Moving away from the usual medical-modeled framework of mental health focused on problems, Strengths-Based Supervision in Clinical Practice by Jeffrey K. Edwards takes a postmodern, social construction approach, looking for and amplifying strengths and encouraging stakeholders to use them. Based on research in brain science, as well as from the Information Age/Connectivity Age thinking, the book reframes the focus of supervision, management, and leadership to one that collaborates and builds on strengths with supervisees as competent stakeholders in their work with their clients.
"Aldwin and Gilmer have supplied an interesting textual model for examining health, illness, and aging. Their homogenized approach to aging research is refreshing and insightful."--Anthropology and Aging Quarterly "Clearly written at a level for college students, this is an excellent resource on aging...Highly recommended.--Choice: Current Reviews for Academic Libraries Spanning the biological and psychosocial aspects of aging, this upper-level undergraduate and graduate text integrates current findings in biology, psychology, and the social sciences to provide comprehensive, multidisciplinary coverage of the aging process. This new edition incorporates the tremendous amount of research that has come to light since the first edition was published. From a physical perspective, the text examines age-related changes and disease-related processes, the demography of the aging population, aging theories, and how to promote optimal aging. Coverage of the psychosocial aspects of aging encompasses mental health, stress and coping, spirituality, and caregiving in later years. The authors address demographic, theoretical, and methodological issues on aging, including a worldwide overview of aging demographics. The book reviews biological and psychosocial theories and offers much-needed information on longitudinal design and statistics as they relate to aging research. It discusses the aging of the major organ systems, the brain and sensory systems, and the endocrine and immune systems; basic anatomy and physiology; normal, impaired, and optimal aging; and functional health. Psychosocial factors that affect health are addressed, including the interplay between physical health and mental health, stress, coping, and social support. The text also covers current issues in social gerontology, including such promising new trends as gerontechnology and Green Houses, and provides information on health promotion programs. New to the Second Edition: Information involving retirement, volunteer opportunities, housing, and adaptation to health changes Coverage of economics and aging, including information on social security and other retirement income and the future of Medicare and Medicaid Significant new information about the regulatory systems Revised and updated chapters on death and dying and optimal aging Discussions on two models of optimal aging and valuable tips for its promotion URLs to relevant websites for additional information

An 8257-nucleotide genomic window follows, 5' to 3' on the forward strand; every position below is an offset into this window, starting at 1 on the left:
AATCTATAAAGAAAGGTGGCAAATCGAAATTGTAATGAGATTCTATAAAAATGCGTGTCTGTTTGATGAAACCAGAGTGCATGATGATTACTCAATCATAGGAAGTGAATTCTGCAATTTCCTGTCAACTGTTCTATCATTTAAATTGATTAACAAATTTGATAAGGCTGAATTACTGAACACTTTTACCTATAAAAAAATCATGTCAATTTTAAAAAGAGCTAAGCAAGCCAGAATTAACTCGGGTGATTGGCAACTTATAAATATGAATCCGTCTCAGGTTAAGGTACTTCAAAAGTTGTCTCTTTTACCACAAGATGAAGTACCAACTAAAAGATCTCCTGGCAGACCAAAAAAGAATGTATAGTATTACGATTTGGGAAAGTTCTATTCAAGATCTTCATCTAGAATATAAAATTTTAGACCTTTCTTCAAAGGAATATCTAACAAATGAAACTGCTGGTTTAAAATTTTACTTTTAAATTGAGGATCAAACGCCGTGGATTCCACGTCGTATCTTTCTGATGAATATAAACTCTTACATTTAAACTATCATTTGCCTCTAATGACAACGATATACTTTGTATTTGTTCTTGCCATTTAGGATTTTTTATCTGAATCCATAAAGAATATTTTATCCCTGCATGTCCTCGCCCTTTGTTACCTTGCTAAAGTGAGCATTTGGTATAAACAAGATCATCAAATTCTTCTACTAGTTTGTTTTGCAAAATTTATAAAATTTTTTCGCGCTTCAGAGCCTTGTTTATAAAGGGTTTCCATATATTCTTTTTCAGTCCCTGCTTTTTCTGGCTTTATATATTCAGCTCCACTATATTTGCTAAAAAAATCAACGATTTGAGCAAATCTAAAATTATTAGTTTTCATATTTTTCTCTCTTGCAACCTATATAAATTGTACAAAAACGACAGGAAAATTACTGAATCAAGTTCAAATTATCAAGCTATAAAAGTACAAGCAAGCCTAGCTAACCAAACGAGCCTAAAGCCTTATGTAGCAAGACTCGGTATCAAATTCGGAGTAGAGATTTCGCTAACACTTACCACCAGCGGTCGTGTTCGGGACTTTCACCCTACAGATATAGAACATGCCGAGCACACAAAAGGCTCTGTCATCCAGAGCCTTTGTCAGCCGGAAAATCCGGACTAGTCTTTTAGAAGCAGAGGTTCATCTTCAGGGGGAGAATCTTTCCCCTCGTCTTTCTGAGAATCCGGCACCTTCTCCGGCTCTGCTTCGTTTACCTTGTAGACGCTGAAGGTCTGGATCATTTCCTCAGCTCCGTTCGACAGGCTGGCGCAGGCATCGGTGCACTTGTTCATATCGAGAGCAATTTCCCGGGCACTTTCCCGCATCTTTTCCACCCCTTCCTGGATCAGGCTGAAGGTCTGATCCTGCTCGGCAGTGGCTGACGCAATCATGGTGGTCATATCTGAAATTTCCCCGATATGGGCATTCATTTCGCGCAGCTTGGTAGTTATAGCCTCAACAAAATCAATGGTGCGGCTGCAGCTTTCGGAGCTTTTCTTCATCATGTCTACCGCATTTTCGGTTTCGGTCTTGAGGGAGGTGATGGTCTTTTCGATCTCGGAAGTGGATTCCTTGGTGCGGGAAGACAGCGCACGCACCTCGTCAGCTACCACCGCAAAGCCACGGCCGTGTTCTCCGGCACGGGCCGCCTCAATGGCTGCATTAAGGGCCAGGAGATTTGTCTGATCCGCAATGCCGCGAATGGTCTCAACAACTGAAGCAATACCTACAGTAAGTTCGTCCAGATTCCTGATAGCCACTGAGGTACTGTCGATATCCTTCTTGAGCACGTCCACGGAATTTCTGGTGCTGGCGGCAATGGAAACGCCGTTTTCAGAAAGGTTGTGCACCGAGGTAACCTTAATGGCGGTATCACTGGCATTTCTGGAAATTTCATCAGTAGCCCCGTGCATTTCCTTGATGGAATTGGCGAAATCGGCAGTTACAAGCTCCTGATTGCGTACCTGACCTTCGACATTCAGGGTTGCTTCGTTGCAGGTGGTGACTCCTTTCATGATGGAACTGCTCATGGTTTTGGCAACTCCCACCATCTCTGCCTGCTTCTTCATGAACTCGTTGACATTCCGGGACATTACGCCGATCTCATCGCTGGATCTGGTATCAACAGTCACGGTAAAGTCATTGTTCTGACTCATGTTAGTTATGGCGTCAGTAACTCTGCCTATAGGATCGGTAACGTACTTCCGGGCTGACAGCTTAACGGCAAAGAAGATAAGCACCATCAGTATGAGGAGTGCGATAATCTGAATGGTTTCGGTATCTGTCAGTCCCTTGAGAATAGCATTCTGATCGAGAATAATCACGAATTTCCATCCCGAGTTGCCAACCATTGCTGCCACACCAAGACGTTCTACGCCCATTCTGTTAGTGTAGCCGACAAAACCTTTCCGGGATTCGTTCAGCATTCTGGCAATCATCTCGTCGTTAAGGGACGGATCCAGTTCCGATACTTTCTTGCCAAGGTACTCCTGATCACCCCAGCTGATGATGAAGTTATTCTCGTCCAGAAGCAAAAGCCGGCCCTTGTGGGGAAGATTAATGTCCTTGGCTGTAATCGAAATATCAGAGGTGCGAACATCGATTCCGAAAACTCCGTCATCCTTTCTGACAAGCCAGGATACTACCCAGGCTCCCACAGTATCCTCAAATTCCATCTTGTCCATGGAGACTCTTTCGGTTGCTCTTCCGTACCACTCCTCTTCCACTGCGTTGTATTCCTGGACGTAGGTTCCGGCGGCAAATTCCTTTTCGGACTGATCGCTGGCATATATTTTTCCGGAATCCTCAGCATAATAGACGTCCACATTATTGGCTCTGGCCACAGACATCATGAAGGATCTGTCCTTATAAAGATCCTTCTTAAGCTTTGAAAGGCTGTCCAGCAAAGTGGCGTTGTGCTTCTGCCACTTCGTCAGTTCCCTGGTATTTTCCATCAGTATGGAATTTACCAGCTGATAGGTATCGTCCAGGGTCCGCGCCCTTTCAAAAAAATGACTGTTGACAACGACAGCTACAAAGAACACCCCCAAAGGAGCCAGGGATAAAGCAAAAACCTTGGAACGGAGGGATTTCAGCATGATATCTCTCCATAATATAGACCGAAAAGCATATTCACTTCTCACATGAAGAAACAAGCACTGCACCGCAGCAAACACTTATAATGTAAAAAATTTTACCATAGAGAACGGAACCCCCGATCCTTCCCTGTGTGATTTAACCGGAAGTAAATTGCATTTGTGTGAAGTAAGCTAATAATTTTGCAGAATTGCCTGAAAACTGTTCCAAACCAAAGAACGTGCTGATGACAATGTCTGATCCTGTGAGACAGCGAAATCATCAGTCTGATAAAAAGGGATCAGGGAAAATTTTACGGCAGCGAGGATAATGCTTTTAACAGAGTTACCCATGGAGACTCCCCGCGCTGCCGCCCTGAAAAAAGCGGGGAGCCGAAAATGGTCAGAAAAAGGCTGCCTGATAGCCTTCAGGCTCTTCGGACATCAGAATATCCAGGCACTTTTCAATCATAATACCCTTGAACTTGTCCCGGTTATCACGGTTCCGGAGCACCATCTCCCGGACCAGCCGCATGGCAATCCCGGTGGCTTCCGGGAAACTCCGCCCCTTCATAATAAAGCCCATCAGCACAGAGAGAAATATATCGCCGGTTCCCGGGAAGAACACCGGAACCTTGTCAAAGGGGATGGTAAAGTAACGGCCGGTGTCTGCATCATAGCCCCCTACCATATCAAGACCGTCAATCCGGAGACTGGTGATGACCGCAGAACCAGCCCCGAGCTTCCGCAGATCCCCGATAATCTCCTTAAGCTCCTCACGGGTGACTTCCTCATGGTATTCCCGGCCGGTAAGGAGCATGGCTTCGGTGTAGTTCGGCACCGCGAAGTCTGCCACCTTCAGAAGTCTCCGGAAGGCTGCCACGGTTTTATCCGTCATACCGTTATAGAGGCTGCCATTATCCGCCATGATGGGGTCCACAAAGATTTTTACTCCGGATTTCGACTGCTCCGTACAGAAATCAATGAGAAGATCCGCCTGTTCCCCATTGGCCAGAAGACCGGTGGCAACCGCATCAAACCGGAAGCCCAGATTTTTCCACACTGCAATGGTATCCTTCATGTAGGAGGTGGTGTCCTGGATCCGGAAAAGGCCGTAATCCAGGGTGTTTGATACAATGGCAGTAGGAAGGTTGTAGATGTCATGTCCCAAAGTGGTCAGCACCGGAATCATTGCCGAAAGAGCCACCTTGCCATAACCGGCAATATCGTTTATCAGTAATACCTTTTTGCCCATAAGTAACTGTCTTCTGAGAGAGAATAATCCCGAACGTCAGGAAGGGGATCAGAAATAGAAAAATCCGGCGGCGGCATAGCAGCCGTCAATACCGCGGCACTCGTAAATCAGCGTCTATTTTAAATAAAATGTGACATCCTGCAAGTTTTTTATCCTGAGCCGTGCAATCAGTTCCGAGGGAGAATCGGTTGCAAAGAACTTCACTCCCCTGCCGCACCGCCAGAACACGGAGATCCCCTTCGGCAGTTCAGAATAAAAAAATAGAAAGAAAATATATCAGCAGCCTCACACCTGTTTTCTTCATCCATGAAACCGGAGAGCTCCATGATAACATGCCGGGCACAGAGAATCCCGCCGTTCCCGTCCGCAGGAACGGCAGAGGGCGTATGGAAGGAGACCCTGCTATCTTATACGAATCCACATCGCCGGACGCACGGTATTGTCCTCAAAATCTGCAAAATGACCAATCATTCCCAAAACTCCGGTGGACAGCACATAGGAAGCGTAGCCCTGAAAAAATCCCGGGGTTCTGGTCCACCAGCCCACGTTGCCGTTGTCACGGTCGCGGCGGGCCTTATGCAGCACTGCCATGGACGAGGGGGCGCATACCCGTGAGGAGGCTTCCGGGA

The book covers areas of cellular physiology and metabolism that are of interest to scientists involved in research in diabetes and metabolic diseases. Some chapters of the book are specifically research-oriented, as all the authors are actively practicing either bench or clinical research in the area. Nonetheless, since the work is fully comprehensive of the discipline, it is also suitable for university classes of graduate and undergraduate students. In particular, the book discusses classical aspects of cellular physiology and the metabolism of physical exercise, as well as novel topics like exercise in transplantation and exercise in beta-cell failure, which mark the frontiers of research in sport-related sciences and research. Exercise physiologists, biologists and physicians are the specific professional and academic targets of this work. The team of authors together with the editor are world-renowned experts in the field of physiology and metabolism applied to sport sciences.